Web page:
It may very well be that, once we do, we may benefit overall by lowering these tax rates further, but that presumes that the public interest is our main concern. If we punish a very small percentage of people by having them pay more but we all end up with less as a result, that’s simply not rational.

All discussions of tax reform therefore need to have the consequences of what is being proposed at the forefront, to be considered right alongside what is being argued as the reasons for it. We might be envious or angry with the wealthy, but if we let these personal feelings cloud our judgement to the point where our ability to reason is impeded, we risk seeking out a worse outcome for everyone through our ignorance.

We can take a completely utilitarian approach to these problems, where when the interests of individuals conflict with the greater good, the greater good is to preferred, and this is the fundamental basis behind progressive taxation or even having anyone pay an above average amount.

This still requires us to examine what limitations there may be with progressive taxation where we look to set this at a level close to optimal, and set progressive rates at the level that does promote the greater good the most.

We know that Trump’s tax cuts meet this criterion as this has effectively promoted the greater good by increasing economic prosperity. Perhaps another cut would be in order, which we can only get a good idea of by studying its effects and not just be satisfied with shaking our fists at people and limit our intellectual involvement in the matter to expressing our sense of injustice.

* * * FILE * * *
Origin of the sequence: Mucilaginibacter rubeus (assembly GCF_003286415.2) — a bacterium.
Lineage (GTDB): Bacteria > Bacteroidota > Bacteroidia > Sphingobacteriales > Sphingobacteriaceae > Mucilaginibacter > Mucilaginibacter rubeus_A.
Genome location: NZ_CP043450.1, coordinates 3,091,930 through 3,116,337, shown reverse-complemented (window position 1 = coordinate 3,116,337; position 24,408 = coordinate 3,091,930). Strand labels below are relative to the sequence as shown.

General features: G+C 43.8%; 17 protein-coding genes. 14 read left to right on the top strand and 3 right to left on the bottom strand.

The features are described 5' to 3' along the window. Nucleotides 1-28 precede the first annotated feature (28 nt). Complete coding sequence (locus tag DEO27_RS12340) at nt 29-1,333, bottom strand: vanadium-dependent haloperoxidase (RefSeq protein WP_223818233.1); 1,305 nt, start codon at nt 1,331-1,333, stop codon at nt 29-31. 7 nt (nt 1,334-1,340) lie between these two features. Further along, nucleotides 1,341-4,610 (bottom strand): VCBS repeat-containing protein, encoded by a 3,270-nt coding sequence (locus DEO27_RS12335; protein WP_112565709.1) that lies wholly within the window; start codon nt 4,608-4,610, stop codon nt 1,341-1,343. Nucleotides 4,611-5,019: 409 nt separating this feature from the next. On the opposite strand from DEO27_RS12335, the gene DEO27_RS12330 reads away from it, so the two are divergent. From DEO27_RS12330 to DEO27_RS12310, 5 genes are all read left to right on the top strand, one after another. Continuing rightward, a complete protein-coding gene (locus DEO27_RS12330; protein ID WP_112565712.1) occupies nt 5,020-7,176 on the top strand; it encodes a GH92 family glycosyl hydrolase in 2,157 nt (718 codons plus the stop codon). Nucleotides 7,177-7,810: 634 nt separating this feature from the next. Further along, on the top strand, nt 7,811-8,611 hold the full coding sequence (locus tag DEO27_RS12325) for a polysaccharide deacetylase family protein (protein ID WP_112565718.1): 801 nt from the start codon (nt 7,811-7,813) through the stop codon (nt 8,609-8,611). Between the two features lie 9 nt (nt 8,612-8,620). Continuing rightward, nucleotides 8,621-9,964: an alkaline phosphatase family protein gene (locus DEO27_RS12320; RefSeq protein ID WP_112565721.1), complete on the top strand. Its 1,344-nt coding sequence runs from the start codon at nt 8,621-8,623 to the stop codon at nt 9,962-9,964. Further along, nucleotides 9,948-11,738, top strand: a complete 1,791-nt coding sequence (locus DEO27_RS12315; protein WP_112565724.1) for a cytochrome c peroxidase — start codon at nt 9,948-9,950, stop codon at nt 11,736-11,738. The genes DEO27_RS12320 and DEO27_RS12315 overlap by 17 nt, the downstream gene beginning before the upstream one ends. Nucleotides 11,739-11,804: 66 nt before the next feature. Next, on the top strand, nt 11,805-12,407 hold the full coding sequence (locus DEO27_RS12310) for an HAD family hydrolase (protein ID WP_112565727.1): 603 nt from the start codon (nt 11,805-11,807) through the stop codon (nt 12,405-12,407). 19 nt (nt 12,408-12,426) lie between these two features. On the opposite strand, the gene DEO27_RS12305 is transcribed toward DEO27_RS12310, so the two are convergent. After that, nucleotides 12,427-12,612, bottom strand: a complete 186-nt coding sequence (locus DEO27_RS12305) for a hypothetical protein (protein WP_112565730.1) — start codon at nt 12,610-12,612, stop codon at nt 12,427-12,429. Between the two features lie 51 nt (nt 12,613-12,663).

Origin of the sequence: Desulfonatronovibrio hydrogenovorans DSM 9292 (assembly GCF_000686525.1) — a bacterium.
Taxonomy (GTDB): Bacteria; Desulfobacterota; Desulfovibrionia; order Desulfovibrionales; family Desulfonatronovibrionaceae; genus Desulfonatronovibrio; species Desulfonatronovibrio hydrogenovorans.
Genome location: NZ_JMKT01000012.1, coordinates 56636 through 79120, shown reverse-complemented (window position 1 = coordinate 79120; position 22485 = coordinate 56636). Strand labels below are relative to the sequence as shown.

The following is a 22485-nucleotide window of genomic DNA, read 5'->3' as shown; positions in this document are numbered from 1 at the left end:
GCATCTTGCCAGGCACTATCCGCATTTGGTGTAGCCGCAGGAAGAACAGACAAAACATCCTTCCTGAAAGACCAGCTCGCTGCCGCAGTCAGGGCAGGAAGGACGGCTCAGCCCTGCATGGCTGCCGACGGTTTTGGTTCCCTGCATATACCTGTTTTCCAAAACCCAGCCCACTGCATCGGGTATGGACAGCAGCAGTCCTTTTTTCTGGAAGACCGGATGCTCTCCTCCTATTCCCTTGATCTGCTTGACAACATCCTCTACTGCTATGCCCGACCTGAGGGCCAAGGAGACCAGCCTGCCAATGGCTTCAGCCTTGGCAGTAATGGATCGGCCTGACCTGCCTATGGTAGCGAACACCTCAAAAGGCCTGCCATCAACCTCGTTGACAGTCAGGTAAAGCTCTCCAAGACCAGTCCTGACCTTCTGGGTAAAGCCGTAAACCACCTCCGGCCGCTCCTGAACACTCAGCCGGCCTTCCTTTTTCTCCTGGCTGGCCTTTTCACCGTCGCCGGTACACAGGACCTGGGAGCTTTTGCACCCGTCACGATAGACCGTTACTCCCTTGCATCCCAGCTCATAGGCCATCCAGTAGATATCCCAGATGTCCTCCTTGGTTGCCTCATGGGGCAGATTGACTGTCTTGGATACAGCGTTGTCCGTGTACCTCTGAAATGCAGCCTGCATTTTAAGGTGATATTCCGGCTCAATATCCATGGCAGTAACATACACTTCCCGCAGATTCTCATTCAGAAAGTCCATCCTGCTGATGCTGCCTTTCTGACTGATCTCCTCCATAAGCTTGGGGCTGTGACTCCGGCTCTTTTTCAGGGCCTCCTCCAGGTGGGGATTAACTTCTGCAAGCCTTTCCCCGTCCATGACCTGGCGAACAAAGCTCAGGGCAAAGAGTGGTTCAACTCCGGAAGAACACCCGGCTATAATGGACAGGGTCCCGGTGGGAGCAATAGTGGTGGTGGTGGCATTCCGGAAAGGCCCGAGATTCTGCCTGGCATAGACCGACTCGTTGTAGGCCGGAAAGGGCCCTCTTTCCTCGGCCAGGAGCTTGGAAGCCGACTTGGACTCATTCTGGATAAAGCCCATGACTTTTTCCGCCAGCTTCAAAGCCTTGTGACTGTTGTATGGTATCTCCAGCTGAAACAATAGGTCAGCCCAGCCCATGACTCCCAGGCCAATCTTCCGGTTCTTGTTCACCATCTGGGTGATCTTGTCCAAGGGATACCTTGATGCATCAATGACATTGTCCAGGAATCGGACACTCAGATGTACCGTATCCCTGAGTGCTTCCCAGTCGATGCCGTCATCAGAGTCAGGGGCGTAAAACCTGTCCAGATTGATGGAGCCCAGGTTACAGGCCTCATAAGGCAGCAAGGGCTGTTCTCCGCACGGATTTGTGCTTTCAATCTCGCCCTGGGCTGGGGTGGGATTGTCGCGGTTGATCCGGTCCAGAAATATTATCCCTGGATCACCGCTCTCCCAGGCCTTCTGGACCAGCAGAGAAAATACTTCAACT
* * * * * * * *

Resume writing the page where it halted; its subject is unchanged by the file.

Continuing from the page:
The risk here is that if either of these two make it to the White House, and they do manage to get any of their ideas implemented, the greater good will take a hit, and likely a big one. The threshold here where even those completely ignorant of the way the economy works, which clearly includes any politician who does not consider economic consequences in their platforms, will ultimately become breached as we push this too far, when the fat hits the fire it will smack everyone in the face.

The evidence presented in this study is not anything that would have taken Sanders and Warren off the warpath against the wealthy, but when something like this is prominently displayed in the media, without much of an explanation of the real issues, this can serve to win some support.

The media doesn’t think much about the economy either, and consists of people who may be able to write well enough but often lack even a proper understanding of the issues. When the politicians don’t get it, and the media doesn’t get it, it’s a good bet that a lot of voters won’t either.

You would think that they could rely on a more honest approach to this issue, and simply declare that wealthy people pay a higher income tax rate but they want the power to make them pay more, because they want to and people want them to as well.

Sadly, this is sufficient, so for those who at least want to avoid being reckless with the way we limit our economy need to worry about their being in the minority and that we are indeed at risk of seeing some real damage occur before the flames burn high enough to be seen by those who prefer to turn away from the real consequences of their actions.


Editor, MarketReview.com

Monica uses a balanced approach to investment analysis, ensuring that we looking at the right things and not confined to a single and limiting theory which can lead us astray.

Contact Monica: monica@marketreview.com